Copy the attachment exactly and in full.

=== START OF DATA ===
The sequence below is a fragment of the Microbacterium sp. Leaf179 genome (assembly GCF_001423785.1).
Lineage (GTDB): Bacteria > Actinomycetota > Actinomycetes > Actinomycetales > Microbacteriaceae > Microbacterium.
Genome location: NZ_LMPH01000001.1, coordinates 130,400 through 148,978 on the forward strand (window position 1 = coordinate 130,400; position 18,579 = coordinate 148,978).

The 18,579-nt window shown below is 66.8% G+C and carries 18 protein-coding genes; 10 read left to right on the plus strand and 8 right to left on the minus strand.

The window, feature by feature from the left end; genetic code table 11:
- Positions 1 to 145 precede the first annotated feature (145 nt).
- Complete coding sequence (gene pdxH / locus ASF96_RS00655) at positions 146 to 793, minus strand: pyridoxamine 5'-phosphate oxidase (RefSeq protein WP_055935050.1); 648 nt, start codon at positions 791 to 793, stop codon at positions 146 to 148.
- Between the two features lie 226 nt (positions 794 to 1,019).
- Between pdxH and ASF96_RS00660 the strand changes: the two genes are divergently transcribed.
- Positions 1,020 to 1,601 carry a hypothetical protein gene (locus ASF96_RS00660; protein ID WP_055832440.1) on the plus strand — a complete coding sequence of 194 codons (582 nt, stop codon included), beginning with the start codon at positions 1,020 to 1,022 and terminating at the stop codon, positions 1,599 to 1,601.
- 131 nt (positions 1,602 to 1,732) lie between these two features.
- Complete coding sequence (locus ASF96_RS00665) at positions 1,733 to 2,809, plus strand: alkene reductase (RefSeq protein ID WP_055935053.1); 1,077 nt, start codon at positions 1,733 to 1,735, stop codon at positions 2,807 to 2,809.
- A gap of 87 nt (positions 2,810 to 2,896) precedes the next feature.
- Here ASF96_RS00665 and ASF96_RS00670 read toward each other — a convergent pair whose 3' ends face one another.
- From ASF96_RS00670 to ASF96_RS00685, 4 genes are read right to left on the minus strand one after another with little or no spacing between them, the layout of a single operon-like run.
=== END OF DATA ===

The sequence below is a fragment of the Microbacterium sp. Leaf179 genome (assembly GCF_001423785.1).
Lineage (GTDB): Bacteria > Actinomycetota > Actinomycetes > Actinomycetales > Microbacteriaceae > Microbacterium.
Genome location: NZ_LMPH01000001.1, coordinates 130,400 through 148,978 on the forward strand (window position 1 = coordinate 130,400; position 18,579 = coordinate 148,978).

The 18,579-nt window shown below is 66.8% G+C and carries 18 protein-coding genes; 10 read left to right on the plus strand and 8 right to left on the minus strand.

The window, feature by feature from the left end; genetic code table 11:
- Positions 1 to 145 precede the first annotated feature (145 nt).
- Complete coding sequence (gene pdxH / locus ASF96_RS00655) at positions 146 to 793, minus strand: pyridoxamine 5'-phosphate oxidase (RefSeq protein WP_055935050.1); 648 nt, start codon at positions 791 to 793, stop codon at positions 146 to 148.
- Between the two features lie 226 nt (positions 794 to 1,019).
- Between pdxH and ASF96_RS00660 the strand changes: the two genes are divergently transcribed.
- Positions 1,020 to 1,601 carry a hypothetical protein gene (locus ASF96_RS00660; protein ID WP_055832440.1) on the plus strand — a complete coding sequence of 194 codons (582 nt, stop codon included), beginning with the start codon at positions 1,020 to 1,022 and terminating at the stop codon, positions 1,599 to 1,601.
- 131 nt (positions 1,602 to 1,732) lie between these two features.
- Complete coding sequence (locus ASF96_RS00665) at positions 1,733 to 2,809, plus strand: alkene reductase (RefSeq protein ID WP_055935053.1); 1,077 nt, start codon at positions 1,733 to 1,735, stop codon at positions 2,807 to 2,809.
- A gap of 87 nt (positions 2,810 to 2,896) precedes the next feature.
- Here ASF96_RS00665 and ASF96_RS00670 read toward each other — a convergent pair whose 3' ends face one another.
- From ASF96_RS00670 to ASF96_RS00685, 4 genes are read right to left on the minus strand one after another with little or no spacing between them, the layout of a single operon-like run.